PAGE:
When the Crows Laugh

We knew the story long before we young ones realised the place existed. A tale told by the old ones around the fires at night. They talked of the Old Times, and we thought they were just stories. Stories like the tales of the various long-ago gods fighting each other until they killed this world.

Those who were old when our old ones were young told them the same tales about the gods and their clashing armies.

Of course, we laughed. When you are young, it is hard to believe the old ones were once as young as you are. When you see them stumble between their huts and the fires and the way their hands shake as they reach for a cup, it is hard to believe that those men were young once. Hard to imagine those old women were young girls who ran off into the woods glancing back over their shoulders to see if the boys were following.

I watched Mina, across the campfire, as Jenk told the story of the metal birds the old gods used to rain fire down in their enemies. I tried to imagine Mina as old as Jenk. Mina saw me stare and lowered her eyes to the flames.

Little did we know then that one day we would stand here in the ruins of the old world. At the place where those old gods once slaughtered each other’s followers.

We had seen the light of a clearing through the trees. We stood on the edge of the empty ground, still scorched after so long. The old gods must have known of some great secret fire that burns everything, turning it to a dust where nothing ever grows.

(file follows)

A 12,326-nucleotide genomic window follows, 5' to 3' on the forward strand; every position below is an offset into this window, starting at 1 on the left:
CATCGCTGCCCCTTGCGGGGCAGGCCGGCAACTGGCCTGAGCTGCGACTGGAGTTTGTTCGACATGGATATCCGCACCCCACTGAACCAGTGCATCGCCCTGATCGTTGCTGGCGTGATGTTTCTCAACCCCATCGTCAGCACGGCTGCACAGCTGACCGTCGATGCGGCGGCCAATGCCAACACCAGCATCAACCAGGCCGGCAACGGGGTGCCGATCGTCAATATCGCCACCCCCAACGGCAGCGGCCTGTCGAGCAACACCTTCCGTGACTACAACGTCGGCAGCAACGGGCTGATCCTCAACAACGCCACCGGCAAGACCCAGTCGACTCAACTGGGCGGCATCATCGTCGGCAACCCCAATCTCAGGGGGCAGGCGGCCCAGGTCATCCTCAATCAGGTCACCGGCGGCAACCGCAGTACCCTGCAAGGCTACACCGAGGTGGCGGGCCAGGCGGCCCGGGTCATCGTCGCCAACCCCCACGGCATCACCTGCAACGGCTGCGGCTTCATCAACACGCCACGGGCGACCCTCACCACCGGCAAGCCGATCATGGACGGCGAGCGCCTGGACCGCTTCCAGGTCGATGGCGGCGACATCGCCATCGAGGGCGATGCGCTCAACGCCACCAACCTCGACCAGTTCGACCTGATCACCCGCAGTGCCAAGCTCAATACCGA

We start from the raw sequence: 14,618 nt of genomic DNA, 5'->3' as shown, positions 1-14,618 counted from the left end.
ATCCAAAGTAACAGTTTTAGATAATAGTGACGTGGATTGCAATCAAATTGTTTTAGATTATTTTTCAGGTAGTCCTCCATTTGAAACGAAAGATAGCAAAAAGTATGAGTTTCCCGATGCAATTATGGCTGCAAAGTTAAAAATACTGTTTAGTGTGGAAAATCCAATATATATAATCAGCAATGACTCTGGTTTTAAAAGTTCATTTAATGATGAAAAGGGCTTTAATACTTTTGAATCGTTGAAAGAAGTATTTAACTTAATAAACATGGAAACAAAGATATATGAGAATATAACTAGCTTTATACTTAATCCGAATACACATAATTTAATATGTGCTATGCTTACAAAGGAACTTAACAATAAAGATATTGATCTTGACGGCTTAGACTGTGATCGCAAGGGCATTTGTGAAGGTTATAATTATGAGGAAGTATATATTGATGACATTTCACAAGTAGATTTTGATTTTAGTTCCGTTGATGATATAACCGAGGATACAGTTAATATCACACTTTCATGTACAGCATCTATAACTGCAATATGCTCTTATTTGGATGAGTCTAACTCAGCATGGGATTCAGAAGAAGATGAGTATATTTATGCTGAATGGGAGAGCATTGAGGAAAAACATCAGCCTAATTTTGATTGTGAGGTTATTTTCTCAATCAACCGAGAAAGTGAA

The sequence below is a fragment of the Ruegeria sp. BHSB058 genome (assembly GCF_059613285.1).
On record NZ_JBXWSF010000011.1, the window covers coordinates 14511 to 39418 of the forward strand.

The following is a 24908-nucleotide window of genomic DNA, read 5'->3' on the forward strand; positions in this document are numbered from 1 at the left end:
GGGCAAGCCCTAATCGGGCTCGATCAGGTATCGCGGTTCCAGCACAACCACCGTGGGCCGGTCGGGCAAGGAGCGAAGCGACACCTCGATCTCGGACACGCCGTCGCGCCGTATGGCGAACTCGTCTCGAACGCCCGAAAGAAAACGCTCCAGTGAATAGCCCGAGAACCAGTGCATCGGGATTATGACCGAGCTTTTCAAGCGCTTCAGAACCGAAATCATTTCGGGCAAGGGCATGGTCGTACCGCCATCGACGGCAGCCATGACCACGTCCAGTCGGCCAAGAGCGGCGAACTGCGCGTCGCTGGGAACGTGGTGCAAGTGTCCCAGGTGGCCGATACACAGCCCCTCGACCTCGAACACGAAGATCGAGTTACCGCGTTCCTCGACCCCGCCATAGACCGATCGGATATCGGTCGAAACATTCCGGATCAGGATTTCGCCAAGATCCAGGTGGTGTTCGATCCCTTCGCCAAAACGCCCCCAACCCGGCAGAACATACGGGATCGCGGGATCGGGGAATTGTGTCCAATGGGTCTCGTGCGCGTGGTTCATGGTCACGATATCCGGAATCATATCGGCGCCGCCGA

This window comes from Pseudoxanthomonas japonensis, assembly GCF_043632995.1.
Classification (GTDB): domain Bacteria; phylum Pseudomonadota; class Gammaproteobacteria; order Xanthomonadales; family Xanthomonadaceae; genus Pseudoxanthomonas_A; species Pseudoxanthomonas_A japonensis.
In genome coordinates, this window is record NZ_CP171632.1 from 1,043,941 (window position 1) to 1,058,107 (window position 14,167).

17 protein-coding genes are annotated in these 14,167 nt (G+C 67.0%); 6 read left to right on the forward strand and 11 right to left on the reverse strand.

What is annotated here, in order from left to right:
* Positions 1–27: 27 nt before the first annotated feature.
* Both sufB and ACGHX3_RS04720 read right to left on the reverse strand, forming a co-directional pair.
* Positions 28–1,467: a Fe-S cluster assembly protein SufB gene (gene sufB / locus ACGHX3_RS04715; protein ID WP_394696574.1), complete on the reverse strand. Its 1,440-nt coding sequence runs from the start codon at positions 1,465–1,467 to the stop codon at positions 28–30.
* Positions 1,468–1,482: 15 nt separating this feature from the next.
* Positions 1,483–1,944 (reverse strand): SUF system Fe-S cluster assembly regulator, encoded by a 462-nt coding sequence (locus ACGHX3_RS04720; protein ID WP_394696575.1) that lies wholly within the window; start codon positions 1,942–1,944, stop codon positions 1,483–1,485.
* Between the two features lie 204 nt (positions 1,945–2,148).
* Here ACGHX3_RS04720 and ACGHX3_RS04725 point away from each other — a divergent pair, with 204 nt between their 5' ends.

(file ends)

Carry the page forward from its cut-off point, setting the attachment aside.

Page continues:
It was a great circle of barren ground. I looked at Mina, and she looked at me. I put out a hesitant foot onto the bare ground. It was like fine sand at a river’s edge, almost like dust.

I took a step and looked back.

Mina was shaking.

Like me, she had heard all the stories about the devils and monsters that haunt these barren lands of the old gods. She knew too that such places were cursed and those who ventured into them would die of horrible diseases.

I pointed to a flock of crows perched on some stones that shone in the sunlight, all sitting together like the elders on a Judgement Day. They shuffled sideways and screamed at each other when they saw me watching them.

I turned. Mona was still standing where the grass faded and died at the edge of the barren circle. I held out my hand to her. She shook her head and took a step back.

I could feel this barren ground was warm, far warmer than it should be even in the warm summer sun.

I took another step.

I hesitated as the toe of my boot uncovered something under the dust. It was pale, hard and smooth. I kicked more of the sandy dust from it.

I jumped back, stifling a yell, as the empty eye sockets stared back at me. The crows on the stones laughed.

I turned and ran, grabbing Mina’s hand. We ran as fast as we could away from the scorched human skull half-buried in the barren sand.

Behind me, as I stumbled and ran, those crows still laughed.


Published by David Hadley

A Bloke. Occasionally points at ducks.

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